Laws against party switching are far more common in newer democracies and semi-democratic (sometimes called “illiberal democratic”) systems, though notably absent are any countries in western Europe. Proponents of these laws suggest that they prevent representatives from betraying their constituents by going against the platforms that voters endorsed. Scholars have also noted that these regulations can help stabilize a country’s party system. Voters can benefit from a more stable party system because party labels will provide more information about the values, political positions, and policies, which can in turn give voters more information with which to cast their vote.

Effects of Crossing the Floor in the UK

The electoral consequences of crossing the floor appear to vary across countries. Indeed, while many scholars and commentators praise the ideals Burke espoused in his Speech to the Electors of Bristol, fewer acknowledge that he lost his seat in the next election. Since 1979 83% of British MPs who willingly crossed the floor and ran for reelection lost their seats.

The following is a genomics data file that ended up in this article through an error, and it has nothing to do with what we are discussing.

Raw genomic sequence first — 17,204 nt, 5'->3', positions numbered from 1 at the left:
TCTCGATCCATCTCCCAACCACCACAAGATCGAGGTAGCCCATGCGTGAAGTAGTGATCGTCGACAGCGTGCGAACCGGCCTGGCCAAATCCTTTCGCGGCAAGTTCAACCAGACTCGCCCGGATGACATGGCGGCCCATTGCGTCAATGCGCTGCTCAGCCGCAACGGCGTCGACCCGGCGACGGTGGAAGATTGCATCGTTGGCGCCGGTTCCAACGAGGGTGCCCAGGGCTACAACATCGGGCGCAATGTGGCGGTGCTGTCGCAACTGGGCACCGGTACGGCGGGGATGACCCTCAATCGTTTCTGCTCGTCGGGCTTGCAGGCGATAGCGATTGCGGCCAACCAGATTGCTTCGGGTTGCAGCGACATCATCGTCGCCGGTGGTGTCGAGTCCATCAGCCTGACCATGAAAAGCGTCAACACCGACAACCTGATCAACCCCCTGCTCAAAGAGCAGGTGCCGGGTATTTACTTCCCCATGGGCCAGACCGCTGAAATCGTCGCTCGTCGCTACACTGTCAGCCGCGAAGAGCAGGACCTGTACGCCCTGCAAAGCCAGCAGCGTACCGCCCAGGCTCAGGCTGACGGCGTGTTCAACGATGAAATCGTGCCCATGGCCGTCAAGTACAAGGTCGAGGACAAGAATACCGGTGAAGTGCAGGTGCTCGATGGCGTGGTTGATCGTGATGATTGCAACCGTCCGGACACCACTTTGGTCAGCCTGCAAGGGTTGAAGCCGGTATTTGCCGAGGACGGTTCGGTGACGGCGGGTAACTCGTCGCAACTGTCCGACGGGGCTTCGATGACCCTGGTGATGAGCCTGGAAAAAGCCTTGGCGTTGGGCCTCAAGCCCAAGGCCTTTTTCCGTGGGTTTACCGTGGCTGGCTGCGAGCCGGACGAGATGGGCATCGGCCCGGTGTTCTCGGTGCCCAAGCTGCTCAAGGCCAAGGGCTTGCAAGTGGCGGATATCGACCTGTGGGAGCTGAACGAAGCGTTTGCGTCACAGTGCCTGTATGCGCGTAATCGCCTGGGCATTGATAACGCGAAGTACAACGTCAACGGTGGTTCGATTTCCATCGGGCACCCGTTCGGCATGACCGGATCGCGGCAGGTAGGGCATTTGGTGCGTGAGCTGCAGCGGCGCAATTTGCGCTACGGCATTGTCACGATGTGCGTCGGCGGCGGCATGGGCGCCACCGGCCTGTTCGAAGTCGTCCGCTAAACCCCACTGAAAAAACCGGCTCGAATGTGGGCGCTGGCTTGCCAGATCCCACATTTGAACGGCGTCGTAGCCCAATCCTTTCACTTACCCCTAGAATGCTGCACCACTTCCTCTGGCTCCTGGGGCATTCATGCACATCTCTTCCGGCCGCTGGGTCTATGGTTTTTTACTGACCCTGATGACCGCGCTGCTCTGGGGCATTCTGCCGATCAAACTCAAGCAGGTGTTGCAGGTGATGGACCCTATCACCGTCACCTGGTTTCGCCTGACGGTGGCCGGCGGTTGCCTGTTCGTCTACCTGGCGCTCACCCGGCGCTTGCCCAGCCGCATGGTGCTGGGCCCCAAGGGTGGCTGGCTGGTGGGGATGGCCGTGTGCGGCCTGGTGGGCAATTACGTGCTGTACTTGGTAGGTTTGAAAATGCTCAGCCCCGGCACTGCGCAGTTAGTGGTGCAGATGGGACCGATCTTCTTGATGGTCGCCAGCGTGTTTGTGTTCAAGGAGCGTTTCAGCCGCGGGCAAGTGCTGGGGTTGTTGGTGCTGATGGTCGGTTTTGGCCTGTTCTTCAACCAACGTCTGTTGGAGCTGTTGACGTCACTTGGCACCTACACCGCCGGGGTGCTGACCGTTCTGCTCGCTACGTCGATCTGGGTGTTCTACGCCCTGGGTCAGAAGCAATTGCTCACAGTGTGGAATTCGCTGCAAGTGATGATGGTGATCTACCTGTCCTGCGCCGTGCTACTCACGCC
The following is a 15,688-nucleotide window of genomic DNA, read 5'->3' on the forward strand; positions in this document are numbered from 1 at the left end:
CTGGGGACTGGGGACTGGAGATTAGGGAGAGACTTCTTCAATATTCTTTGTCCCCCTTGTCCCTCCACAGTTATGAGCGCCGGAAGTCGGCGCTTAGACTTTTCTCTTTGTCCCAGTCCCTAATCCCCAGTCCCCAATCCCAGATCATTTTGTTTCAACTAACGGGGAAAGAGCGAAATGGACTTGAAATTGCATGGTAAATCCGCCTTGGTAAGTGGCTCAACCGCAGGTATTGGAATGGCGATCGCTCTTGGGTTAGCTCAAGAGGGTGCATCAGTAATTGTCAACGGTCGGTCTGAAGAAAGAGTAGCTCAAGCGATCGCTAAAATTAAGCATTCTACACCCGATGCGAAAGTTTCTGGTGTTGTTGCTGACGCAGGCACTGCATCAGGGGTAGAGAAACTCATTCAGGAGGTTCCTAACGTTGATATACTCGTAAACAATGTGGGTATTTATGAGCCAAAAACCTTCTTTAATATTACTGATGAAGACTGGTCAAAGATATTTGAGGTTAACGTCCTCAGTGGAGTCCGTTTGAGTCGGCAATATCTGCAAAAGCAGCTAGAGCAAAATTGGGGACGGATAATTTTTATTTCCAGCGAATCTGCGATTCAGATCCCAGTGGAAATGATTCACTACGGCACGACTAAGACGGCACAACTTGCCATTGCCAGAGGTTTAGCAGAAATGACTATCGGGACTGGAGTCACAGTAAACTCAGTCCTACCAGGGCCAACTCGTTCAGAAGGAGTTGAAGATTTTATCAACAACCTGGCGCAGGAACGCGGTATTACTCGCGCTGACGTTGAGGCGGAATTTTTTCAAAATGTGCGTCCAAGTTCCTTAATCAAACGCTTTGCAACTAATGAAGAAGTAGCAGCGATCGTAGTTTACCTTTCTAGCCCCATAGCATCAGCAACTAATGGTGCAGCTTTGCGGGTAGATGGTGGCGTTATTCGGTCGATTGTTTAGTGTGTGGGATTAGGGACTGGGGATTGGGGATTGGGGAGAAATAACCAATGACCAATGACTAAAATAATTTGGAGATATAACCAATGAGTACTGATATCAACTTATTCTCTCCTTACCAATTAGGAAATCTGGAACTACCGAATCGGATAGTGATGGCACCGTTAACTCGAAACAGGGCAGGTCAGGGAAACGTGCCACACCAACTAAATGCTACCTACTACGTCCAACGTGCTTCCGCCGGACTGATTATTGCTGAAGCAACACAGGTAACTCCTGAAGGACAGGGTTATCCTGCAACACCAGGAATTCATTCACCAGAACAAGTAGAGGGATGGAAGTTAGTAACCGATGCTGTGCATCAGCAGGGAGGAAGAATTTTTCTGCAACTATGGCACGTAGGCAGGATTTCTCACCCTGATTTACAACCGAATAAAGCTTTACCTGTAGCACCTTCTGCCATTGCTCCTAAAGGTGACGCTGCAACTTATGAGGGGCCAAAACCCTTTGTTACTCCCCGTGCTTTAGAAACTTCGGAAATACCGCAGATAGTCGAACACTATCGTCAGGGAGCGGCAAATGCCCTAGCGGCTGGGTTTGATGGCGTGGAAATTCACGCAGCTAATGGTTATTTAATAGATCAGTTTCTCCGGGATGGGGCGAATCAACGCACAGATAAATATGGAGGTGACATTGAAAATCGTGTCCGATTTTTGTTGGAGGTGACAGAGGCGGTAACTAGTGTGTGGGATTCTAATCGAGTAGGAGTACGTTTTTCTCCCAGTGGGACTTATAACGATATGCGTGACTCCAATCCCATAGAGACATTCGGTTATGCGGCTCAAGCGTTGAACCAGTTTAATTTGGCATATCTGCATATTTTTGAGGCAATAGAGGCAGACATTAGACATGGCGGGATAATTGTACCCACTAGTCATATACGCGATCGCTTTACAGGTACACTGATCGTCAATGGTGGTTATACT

Several features of the British parliament mitigate many of the concerns associated with MPs choosing to cross the floor. First, roll calls on significant issues in the House of Commons rarely rely on the support of only one or two MPs, particularly when it comes to passing final legislation, at least in the past 25 years. Thus, a few MPs changing their affiliation usually provides little threat to a government’s overall agenda. Additionally, the UK has a comparatively strong and established party system. The Conservative and Labour parties have dominated British politics for over one hundred years with only two other parties – the SNP and Liberal Democrats (and previously the SDP) gaining any significant representation. For the upcoming election, Reform UK is polling relatively strongly, but the UK’s first-past-the-post electoral system means that they are expected to gain few, if any, seats. Thus, some of the incentives for party switching in countries with fluid party systems do not apply and MPs crossing the floor pose little threat to the stability of UK’s party system. Finally, voters can directly punish or reward MPs who cross the floor should the choose to run for reelection.